Brands scramble to change ad plans after March Madness canceled
Brands that had big March Madness ad plans are scrambling to adjust their marketing after the NCCA on Thursday canceled the three-week tournament due to the coronavirus outbreak. The event, set to air across the networks of CBS and Turner Sports, is a major spring showcase for brands in a host of categories—including beer, automotive, insurance, telcom, fast food and financial services—that have plowed hundreds of millions of dollars into the tourney.
Corona, which normally sits out March Madness, was buying in the event this year in hopes of extending the beer’s reach “outside of our core 120 days of summer,” John Alvarado, senior VP of brand marketing for the beer division of brand owner Constellation Brands, recently told Ad Age.
Corona’s basketball-themed ads feature former National Basketball Association star Kenny Smith, and plug into the fan telephone “hotline” approach it has used in football for years. Asked about how it will adjust, a spokeswoman said: “We will continue to invest in the brand, and are looking at where those dollars will be best served.” But with the NBA season now suspended—Corona’s ads were already running in pro games—there are not many options for contextual hoops-themed creative.
Coca-Cola, which is a major NCAA sponsor, had planned to make a major push on Cherry Vanilla Coke during the tourney broadcast, but will now have to find another place for those ads. “Our teams are rethinking all aspects of our plans,” a Coke spokeswoman said in a statement, adding that “we fully respect the NCAA president’s decision to cancel this year’s tournament.”
The tourney was also a major platform for Coors Light and part of its plan to boost March media spending by 20 percent from 2019. Before March Madness was canceled the Molson Coors brew had already been forced to rethink its basketball-themed creative. It opted not to run a planned spot from DDB called the “Official Beer of ‘Working’ Remotely” because the line—designed to play into the notion that people stay at home to watch hoops—was deemed insensitive as more people are forced to remain home because of the coronavirus. The brewer was going to replace it with product-focused ads that must now run elsewhere.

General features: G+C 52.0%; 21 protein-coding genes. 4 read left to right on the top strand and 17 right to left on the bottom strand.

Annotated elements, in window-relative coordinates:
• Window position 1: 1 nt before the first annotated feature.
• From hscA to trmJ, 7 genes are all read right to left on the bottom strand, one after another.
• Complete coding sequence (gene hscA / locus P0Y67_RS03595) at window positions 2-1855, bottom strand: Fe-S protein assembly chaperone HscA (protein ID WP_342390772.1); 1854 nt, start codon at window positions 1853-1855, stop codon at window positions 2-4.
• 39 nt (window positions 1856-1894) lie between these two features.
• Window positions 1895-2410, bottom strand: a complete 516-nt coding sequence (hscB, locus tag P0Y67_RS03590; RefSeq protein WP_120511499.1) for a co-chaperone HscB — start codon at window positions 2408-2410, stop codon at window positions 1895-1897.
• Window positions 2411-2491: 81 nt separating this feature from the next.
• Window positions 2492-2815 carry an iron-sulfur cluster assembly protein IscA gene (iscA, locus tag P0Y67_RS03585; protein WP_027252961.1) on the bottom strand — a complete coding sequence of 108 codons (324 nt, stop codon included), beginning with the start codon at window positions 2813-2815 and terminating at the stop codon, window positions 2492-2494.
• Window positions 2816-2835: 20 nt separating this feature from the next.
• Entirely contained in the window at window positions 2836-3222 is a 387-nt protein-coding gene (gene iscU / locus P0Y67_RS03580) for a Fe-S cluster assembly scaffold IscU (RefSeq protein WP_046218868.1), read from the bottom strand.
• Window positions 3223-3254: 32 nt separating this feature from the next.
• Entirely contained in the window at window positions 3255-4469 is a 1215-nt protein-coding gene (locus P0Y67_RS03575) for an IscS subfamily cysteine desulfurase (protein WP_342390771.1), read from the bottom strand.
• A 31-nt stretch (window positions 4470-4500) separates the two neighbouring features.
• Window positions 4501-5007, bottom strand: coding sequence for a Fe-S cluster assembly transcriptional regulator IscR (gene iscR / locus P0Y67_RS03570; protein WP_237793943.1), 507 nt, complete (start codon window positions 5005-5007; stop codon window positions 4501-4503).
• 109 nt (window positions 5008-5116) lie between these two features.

Another brewer forced to rethink its plans is Heineken USA, which was planning to use the tourney to push a new campaign for Dos Equis, called “The Interesting Beer for Interesting Times.”
Beyond TV, brands had plenty of on-the-ground marketing planned that was designed to take advantage of traffic to sports bars which, in a normal year, enjoy a flood of early visitors for games that tip off in the afternoon. For instance, Buffalo Wild Wings had its version of a B&B planned for a restaurant in Chicago, with a contest for people to win a night’s stay March 19 at the BnB-Dubs.
The space was set to include bunk beds, ceiling-mounted flatscreens and, of course, access to wings. A website plugging the promotion was still live as of Thursday evening, including the line: “You don’t have to go home, and you can stay here”—a message that hardly resonates with millions of people hunkered down in their homes as the virus spreads. A representative for the company did not immediately return a request for comment.
Contributing: Jessica Wohl